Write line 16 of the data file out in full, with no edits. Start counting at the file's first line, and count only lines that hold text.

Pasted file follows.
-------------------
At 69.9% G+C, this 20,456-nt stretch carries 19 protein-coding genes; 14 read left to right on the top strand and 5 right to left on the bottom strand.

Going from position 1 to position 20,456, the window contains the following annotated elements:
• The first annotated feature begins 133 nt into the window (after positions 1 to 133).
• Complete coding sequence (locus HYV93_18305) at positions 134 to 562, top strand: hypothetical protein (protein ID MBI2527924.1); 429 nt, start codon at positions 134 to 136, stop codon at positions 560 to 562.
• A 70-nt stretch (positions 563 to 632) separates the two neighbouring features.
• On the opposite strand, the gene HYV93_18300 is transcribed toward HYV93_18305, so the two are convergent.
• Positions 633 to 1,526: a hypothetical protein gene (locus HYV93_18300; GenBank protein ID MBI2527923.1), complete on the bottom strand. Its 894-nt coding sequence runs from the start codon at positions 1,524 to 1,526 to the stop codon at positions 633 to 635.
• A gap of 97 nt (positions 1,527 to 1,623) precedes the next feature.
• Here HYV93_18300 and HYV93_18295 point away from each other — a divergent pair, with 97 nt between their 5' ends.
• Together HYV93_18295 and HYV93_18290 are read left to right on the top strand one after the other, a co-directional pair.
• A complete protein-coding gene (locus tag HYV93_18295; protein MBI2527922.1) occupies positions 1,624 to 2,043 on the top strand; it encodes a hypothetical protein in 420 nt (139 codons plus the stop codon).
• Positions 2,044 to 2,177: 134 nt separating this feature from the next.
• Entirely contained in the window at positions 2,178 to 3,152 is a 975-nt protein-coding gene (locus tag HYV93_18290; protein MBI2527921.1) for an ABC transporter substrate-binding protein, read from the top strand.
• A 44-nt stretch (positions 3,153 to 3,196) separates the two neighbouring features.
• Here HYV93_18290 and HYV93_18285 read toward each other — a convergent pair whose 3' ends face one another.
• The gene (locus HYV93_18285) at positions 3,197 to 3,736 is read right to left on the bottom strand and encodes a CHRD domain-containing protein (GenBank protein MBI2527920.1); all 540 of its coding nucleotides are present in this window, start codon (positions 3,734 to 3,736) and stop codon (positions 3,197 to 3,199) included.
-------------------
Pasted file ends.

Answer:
• The gene (locus HYV93_18285) at positions 3,197 to 3,736 is read right to left on the bottom strand and encodes a CHRD domain-containing protein (GenBank protein MBI2527920.1); all 540 of its coding nucleotides are present in this window, start codon (positions 3,734 to 3,736) and stop codon (positions 3,197 to 3,199) included.